Rebecca Attwood, of EJF, at Hay Festival Winter Weekend

Rebecca Attwood, of EJF, at Hay Festival Winter Weekend

I grew up in Hay, in the golden valleys under the black mountains. I don’t live there at the moment but it’s where my roots are, my heritage – my corner of British culture. My home.
At this year’s Hay Festival Winter Weekend I spoke alongside Natalie Bennett, Leader of the Green Party, and Maggie Simmons from the World Association of Girl Guides and Girl Scouts, about the effects climate change is having on human rights around the world. As severe weather causes more and more people to be forced from their homes, lands and livelihoods, we considered the human impacts of climate change – particularly how it will affect both the reality of, and our perception of home.
In 2012, 31.7 million people were forced from their homes due to extreme weather events. 1 person every second.  But typhoons, rising sea levels, drought and other manifestations of climate change seem far removed from the lush green landscapes and quiet villages surrounding Hay-on-Wye and much of the UK for that matter. This is exactly why the Hay Festival is so important in allowing us, and encouraging us to challenge our imaginations, to let our minds delve and explore a different landscape from the one we are lucky enough to be in.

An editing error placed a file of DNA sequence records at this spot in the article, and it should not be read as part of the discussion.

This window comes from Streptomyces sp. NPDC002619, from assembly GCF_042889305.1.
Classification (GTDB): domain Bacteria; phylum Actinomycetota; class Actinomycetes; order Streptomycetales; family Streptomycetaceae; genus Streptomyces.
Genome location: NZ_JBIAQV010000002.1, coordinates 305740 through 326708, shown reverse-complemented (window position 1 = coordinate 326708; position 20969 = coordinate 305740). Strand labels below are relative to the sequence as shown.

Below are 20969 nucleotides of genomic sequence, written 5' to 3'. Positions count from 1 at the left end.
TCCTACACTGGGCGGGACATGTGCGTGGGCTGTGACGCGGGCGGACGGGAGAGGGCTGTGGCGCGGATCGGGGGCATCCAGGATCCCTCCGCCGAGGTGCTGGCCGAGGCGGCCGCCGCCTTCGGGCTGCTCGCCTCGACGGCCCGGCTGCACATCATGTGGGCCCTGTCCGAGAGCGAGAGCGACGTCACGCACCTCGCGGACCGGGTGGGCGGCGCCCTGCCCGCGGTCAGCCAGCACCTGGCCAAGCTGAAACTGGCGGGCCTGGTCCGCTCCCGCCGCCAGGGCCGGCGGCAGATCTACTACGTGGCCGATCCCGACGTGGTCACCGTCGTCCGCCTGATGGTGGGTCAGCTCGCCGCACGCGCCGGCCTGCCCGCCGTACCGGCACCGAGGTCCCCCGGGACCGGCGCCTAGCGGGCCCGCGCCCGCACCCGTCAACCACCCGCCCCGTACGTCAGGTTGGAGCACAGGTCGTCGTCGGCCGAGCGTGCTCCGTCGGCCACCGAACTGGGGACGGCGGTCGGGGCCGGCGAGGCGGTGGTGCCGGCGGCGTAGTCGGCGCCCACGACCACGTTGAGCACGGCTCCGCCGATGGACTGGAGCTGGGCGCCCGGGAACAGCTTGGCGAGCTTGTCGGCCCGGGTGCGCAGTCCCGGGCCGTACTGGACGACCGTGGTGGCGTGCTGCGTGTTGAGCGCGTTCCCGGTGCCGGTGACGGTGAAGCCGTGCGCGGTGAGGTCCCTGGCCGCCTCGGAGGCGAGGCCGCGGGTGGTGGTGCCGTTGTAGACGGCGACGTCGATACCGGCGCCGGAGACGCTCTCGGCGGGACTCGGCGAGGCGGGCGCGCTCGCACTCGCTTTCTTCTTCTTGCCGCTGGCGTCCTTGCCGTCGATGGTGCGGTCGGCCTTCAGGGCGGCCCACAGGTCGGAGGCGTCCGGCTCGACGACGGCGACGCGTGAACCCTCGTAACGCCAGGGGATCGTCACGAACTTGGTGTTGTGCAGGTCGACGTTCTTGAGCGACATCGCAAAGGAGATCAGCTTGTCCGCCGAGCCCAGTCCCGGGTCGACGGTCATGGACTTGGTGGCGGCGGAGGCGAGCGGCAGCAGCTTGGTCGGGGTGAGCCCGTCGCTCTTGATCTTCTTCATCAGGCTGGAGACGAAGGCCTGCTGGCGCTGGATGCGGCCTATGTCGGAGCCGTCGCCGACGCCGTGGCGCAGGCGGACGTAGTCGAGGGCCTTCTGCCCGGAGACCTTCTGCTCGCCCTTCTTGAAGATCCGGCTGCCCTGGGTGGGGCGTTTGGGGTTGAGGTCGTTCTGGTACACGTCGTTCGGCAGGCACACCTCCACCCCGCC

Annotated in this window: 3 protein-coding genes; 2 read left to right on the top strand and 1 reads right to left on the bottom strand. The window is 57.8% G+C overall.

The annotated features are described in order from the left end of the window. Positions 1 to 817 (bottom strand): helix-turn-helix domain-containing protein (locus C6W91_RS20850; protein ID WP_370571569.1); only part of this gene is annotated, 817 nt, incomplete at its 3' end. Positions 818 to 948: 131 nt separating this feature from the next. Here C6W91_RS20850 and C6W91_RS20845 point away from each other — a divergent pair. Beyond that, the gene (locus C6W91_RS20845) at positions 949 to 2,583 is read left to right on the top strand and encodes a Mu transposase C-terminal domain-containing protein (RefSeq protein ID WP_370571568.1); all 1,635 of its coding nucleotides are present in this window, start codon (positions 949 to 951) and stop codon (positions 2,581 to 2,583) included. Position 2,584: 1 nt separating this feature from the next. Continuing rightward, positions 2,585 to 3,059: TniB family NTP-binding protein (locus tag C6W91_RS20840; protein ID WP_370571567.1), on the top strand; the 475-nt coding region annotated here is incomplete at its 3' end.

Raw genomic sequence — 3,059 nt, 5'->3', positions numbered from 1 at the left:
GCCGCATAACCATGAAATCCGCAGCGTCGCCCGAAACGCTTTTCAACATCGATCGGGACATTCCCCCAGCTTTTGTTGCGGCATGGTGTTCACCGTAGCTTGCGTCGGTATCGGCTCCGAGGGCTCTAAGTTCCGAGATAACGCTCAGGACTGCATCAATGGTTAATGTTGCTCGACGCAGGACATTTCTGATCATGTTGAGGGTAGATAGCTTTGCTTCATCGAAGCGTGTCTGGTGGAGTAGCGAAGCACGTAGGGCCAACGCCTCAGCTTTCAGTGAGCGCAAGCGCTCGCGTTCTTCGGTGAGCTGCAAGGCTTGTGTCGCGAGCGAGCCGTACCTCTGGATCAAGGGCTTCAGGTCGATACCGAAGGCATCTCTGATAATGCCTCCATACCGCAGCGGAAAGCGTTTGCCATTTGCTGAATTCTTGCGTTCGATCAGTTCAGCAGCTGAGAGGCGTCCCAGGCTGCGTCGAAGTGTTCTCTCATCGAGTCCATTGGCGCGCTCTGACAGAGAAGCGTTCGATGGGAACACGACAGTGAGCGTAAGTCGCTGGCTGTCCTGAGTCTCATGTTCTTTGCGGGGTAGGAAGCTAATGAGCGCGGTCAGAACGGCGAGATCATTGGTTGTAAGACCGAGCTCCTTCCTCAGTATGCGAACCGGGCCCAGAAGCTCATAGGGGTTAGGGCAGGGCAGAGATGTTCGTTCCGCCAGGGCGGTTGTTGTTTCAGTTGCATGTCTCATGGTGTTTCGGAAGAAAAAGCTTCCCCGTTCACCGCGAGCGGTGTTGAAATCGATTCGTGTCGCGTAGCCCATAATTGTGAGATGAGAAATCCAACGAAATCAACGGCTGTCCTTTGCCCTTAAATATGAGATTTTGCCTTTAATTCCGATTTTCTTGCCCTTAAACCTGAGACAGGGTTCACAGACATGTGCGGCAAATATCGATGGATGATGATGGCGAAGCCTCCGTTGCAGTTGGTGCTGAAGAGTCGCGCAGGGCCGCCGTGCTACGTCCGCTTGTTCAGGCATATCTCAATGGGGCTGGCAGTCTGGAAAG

What would it be like, for example, if a typhoon such as Haiyan came tearing through the Brecon Beacons – or how it would feel if our belongings were swept off down the River Wye, or if a drought year on year meant the hill farmers couldn’t grow their crops or feed their animals.? If we were forced, from one day to the next, to leave the peaceful valleys of the Welsh borders.? This is a reality faced by millions of people worldwide every year – people who have their worlds turned upside down by extreme weather. Climate change isn’t a problem we may encounter in future. The impacts are devastating now.
Individuals, communities, countries and the global community urgently need to understand and respond to the threat that climate change poses to our collective human rights. The Environmental Justice Foundation is asking people to consider what home means to them as a way of connecting with the reality that many millions of people are already being forced from their homes, and crucially to inspire urgent action aimed at protecting and assisting vulnerable people on the frontlines of climate change.
The Environmental Justice Foundation’s No Place Like Home campaign is calling for legal recognition, protection and assistance for climate refugees.
 Rebecca Attwood, Environmental Justice Foundation (EJF)